American cisgender men, especially, have mostly become an angry rabble of mimics, performing their overly precious vision of masculinity in front of the mirror — and the computer screen — for applause and clicks. This, of course, boggles my mind; I grew up believing men did not have opinions on how other men lived their lives unless those men were directly hurting themselves or others. They minded their own bathroom stalls.

Here is something else that I know: This civil rights struggle is not about me. My personhood is not at immediate risk. I will benefit, of course, if liberty prevails. Everyone benefits when fundamental rights are reaffirmed. But I am, at best, a very special guest star in this particular episode.

I tell people I met a trans person for the first time two years ago. That story is a bit of woke bullshit. The true story, the honest one, is that a trans man—a fantastically talented artist with biceps like grapefruits—met me, the millionth cisgender man he’d met who was meeting a trans person for the first time. He was polite if exhausted.

The universe is just moons spinning around planets, planets spinning around stars, stars spinning around galaxies. Infinite spinning. What’s at the center is unknowable. But it’s not me.

I had met other trans men and women, of course, but I didn’t know it at the time. I had met them, been friends with them, and loved them, but I had no idea who they were because I was, at the very least, historically and emotionally nearsighted. This community has always existed, currently exists, and will, forever, exist. I think, in some ways, I am the one who has been invisible, without even knowing it. But, now, there are trans and gender nonconforming people who see me, and I hope their lives are better with me in it, and that, one day, all of the rights I enjoy will be theirs, without question.

I met this particular trans person at a birthday party for my romantic partner. She is queer and her chosen family are a diverse, closely-knit, clan of people who support and celebrate one another. She and I had recently started seeing each other and I was finding myself in situations where I was the only white cisgender man. I was falling in love with her, by that point, and was very careful not to be a thoughtless oaf. Which, I’ll have you know, I am perfectly capable of being.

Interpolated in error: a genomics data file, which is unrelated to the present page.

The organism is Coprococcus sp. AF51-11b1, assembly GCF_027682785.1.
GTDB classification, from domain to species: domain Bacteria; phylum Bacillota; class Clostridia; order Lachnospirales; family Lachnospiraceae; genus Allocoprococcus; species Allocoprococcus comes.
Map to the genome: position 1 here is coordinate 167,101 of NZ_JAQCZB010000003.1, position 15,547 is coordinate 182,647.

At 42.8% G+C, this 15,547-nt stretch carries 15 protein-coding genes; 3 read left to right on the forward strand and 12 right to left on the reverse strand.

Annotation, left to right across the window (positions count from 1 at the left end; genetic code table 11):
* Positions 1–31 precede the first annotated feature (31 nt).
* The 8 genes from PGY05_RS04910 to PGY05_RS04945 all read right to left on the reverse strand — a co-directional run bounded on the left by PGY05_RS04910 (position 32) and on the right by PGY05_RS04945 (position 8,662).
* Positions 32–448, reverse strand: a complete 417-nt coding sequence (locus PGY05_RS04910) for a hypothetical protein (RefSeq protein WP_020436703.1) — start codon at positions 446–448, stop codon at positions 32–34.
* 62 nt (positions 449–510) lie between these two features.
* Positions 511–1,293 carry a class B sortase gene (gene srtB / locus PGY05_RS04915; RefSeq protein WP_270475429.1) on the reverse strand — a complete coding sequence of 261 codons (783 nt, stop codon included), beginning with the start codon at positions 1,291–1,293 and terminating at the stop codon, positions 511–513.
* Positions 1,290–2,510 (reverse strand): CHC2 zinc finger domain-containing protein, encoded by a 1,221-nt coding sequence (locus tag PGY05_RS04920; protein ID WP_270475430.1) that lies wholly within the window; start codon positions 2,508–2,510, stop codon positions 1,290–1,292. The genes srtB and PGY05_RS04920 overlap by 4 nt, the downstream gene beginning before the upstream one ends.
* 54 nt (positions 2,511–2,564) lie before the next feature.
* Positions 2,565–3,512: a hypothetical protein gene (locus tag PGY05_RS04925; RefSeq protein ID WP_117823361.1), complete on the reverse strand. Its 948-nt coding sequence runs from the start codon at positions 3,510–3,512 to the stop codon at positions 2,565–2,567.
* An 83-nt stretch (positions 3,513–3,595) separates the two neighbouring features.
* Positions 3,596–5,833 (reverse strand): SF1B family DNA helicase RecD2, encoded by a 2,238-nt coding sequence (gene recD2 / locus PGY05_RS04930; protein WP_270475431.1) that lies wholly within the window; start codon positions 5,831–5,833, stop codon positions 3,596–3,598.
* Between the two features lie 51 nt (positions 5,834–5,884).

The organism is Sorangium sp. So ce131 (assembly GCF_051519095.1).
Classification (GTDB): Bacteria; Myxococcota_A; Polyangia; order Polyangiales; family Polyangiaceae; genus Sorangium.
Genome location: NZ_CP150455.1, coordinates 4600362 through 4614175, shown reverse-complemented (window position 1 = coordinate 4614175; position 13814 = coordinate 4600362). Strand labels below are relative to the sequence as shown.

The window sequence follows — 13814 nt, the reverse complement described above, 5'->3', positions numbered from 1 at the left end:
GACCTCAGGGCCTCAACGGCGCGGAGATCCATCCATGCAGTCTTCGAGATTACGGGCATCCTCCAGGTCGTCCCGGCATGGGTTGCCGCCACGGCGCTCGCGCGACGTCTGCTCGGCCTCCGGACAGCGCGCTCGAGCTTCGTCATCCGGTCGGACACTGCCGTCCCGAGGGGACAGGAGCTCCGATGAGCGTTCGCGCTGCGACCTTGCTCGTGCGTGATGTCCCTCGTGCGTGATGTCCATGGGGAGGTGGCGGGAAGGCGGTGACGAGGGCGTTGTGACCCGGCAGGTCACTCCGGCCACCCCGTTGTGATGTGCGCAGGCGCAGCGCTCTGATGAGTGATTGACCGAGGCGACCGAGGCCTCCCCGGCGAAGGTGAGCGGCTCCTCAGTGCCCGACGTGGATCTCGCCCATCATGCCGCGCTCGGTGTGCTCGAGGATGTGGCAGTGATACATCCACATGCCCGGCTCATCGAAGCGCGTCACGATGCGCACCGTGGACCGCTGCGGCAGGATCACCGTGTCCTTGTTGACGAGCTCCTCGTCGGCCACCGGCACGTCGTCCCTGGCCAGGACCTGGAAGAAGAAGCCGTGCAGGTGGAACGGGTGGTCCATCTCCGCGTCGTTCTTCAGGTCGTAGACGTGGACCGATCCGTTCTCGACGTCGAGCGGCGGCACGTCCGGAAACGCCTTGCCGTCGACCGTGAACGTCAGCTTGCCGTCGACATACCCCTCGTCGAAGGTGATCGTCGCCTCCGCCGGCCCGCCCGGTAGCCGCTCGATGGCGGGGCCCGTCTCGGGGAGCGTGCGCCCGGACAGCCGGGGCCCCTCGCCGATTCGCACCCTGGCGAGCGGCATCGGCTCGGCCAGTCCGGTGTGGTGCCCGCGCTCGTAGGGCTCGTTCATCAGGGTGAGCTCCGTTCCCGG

We all sat around a table and said our pronouns. I had never been asked to say my pronouns. Life is full of new experiences. One person said “she/her,” another said, “they/them,” and another, “he/him.” A few hours later, I would find myself deep in conversation with my new friend, the artist, by the pool. He patiently answered my questions about his top surgery and showed me his scars and then we went inside and played old Nintendo video games.

Eventually, it was my turn to share my pronouns and I paused and said, softly, “he/him.” I felt proud to say that and I looked around, and everyone either nodded or smiled at me, and the person next to me shared their pronouns, and around it went until it was over, and then the cake was cut, and jokes were made and the dancing started. I sort of fit in. It’s not important that I fit in — I fit in enough places. Not everything is for me. But I fit in enough, at that moment, and watched these human beings enjoy their freedoms. Then I danced with them.

It was a good night, though, and I want more good nights, and honest days, true victories and small moments, with him, and her, and them, and all of us, together.

Written by

Editor, Humungus. I won two James Beard Awards once for an essay about Taco Bell. Let’s be friends.